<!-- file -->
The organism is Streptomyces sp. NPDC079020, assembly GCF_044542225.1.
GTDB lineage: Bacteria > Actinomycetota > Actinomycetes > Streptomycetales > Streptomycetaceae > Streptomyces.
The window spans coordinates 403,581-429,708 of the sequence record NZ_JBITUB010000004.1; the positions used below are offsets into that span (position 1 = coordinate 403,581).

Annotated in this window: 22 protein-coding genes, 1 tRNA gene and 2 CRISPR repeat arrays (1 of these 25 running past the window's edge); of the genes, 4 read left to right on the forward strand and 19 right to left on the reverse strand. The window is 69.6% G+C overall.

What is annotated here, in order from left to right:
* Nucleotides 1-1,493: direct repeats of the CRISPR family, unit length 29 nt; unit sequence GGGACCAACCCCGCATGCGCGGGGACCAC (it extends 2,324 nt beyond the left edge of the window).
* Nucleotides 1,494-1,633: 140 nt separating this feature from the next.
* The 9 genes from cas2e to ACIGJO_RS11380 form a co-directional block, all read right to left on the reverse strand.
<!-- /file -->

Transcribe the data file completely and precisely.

The organism is Streptomyces sp. NPDC079020, assembly GCF_044542225.1.
GTDB lineage: Bacteria > Actinomycetota > Actinomycetes > Streptomycetales > Streptomycetaceae > Streptomyces.
The window spans coordinates 403,581-429,708 of the sequence record NZ_JBITUB010000004.1; the positions used below are offsets into that span (position 1 = coordinate 403,581).

Annotated in this window: 22 protein-coding genes, 1 tRNA gene and 2 CRISPR repeat arrays (1 of these 25 running past the window's edge); of the genes, 4 read left to right on the forward strand and 19 right to left on the reverse strand. The window is 69.6% G+C overall.

What is annotated here, in order from left to right:
* Nucleotides 1-1,493: direct repeats of the CRISPR family, unit length 29 nt; unit sequence GGGACCAACCCCGCATGCGCGGGGACCAC (it extends 2,324 nt beyond the left edge of the window).
* Nucleotides 1,494-1,633: 140 nt separating this feature from the next.
* The 9 genes from cas2e to ACIGJO_RS11380 form a co-directional block, all read right to left on the reverse strand.